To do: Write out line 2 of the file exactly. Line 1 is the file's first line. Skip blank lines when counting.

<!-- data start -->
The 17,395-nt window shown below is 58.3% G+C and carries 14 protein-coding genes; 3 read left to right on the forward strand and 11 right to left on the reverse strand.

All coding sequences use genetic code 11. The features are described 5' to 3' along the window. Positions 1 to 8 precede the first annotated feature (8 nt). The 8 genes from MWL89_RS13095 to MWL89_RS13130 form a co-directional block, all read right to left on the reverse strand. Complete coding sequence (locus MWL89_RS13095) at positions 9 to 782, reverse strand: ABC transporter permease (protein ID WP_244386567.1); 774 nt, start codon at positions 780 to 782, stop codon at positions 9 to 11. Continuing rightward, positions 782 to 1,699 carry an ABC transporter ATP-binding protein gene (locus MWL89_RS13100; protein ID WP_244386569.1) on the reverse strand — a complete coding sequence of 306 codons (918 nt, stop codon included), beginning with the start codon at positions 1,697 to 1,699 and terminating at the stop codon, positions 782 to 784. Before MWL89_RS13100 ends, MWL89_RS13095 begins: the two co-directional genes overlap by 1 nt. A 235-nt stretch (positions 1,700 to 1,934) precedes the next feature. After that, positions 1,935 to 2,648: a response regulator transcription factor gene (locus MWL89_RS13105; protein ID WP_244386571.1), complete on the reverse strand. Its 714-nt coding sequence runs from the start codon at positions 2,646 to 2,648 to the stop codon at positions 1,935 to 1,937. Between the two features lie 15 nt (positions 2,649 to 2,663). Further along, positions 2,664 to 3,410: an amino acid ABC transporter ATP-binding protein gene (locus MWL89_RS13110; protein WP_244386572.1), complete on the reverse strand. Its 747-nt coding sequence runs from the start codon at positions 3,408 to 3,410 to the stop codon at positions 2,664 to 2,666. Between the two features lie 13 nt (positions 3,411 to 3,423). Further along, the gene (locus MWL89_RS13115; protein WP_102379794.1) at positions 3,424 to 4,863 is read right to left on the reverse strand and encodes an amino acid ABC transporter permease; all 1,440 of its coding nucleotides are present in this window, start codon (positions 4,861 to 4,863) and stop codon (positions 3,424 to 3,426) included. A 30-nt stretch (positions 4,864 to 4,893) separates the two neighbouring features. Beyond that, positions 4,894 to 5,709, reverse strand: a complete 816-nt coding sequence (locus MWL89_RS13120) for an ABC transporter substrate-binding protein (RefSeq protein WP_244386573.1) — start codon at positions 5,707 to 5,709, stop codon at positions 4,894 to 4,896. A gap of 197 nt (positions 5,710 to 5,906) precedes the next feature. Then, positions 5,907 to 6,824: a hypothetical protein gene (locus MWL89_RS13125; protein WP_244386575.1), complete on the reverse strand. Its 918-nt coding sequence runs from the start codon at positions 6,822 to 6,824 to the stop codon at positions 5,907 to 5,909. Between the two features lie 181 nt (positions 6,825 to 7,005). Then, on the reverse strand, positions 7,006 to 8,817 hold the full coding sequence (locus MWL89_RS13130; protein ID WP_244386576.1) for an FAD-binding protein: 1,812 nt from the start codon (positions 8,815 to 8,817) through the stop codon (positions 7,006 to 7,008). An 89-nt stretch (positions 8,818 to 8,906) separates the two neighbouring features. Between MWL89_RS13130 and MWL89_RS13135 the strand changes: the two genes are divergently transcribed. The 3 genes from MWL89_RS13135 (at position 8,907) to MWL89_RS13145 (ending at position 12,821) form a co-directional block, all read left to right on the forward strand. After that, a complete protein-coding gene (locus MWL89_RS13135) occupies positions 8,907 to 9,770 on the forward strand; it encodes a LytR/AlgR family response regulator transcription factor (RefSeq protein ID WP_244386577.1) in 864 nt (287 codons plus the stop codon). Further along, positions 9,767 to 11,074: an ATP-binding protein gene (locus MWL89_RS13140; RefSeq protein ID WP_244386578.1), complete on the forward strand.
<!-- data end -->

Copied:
All coding sequences use genetic code 11. The features are described 5' to 3' along the window. Positions 1 to 8 precede the first annotated feature (8 nt). The 8 genes from MWL89_RS13095 to MWL89_RS13130 form a co-directional block, all read right to left on the reverse strand. Complete coding sequence (locus MWL89_RS13095) at positions 9 to 782, reverse strand: ABC transporter permease (protein ID WP_244386567.1); 774 nt, start codon at positions 780 to 782, stop codon at positions 9 to 11. Continuing rightward, positions 782 to 1,699 carry an ABC transporter ATP-binding protein gene (locus MWL89_RS13100; protein ID WP_244386569.1) on the reverse strand — a complete coding sequence of 306 codons (918 nt, stop codon included), beginning with the start codon at positions 1,697 to 1,699 and terminating at the stop codon, positions 782 to 784. Before MWL89_RS13100 ends, MWL89_RS13095 begins: the two co-directional genes overlap by 1 nt. A 235-nt stretch (positions 1,700 to 1,934) precedes the next feature. After that, positions 1,935 to 2,648: a response regulator transcription factor gene (locus MWL89_RS13105; protein ID WP_244386571.1), complete on the reverse strand. Its 714-nt coding sequence runs from the start codon at positions 2,646 to 2,648 to the stop codon at positions 1,935 to 1,937. Between the two features lie 15 nt (positions 2,649 to 2,663). Further along, positions 2,664 to 3,410: an amino acid ABC transporter ATP-binding protein gene (locus MWL89_RS13110; protein WP_244386572.1), complete on the reverse strand. Its 747-nt coding sequence runs from the start codon at positions 3,408 to 3,410 to the stop codon at positions 2,664 to 2,666. Between the two features lie 13 nt (positions 3,411 to 3,423). Further along, the gene (locus MWL89_RS13115; protein WP_102379794.1) at positions 3,424 to 4,863 is read right to left on the reverse strand and encodes an amino acid ABC transporter permease; all 1,440 of its coding nucleotides are present in this window, start codon (positions 4,861 to 4,863) and stop codon (positions 3,424 to 3,426) included. A 30-nt stretch (positions 4,864 to 4,893) separates the two neighbouring features. Beyond that, positions 4,894 to 5,709, reverse strand: a complete 816-nt coding sequence (locus MWL89_RS13120) for an ABC transporter substrate-binding protein (RefSeq protein WP_244386573.1) — start codon at positions 5,707 to 5,709, stop codon at positions 4,894 to 4,896. A gap of 197 nt (positions 5,710 to 5,906) precedes the next feature. Then, positions 5,907 to 6,824: a hypothetical protein gene (locus MWL89_RS13125; protein WP_244386575.1), complete on the reverse strand. Its 918-nt coding sequence runs from the start codon at positions 6,822 to 6,824 to the stop codon at positions 5,907 to 5,909. Between the two features lie 181 nt (positions 6,825 to 7,005). Then, on the reverse strand, positions 7,006 to 8,817 hold the full coding sequence (locus MWL89_RS13130; protein ID WP_244386576.1) for an FAD-binding protein: 1,812 nt from the start codon (positions 8,815 to 8,817) through the stop codon (positions 7,006 to 7,008). An 89-nt stretch (positions 8,818 to 8,906) separates the two neighbouring features. Between MWL89_RS13130 and MWL89_RS13135 the strand changes: the two genes are divergently transcribed. The 3 genes from MWL89_RS13135 (at position 8,907) to MWL89_RS13145 (ending at position 12,821) form a co-directional block, all read left to right on the forward strand. After that, a complete protein-coding gene (locus MWL89_RS13135) occupies positions 8,907 to 9,770 on the forward strand; it encodes a LytR/AlgR family response regulator transcription factor (RefSeq protein ID WP_244386577.1) in 864 nt (287 codons plus the stop codon). Further along, positions 9,767 to 11,074: an ATP-binding protein gene (locus MWL89_RS13140; RefSeq protein ID WP_244386578.1), complete on the forward strand.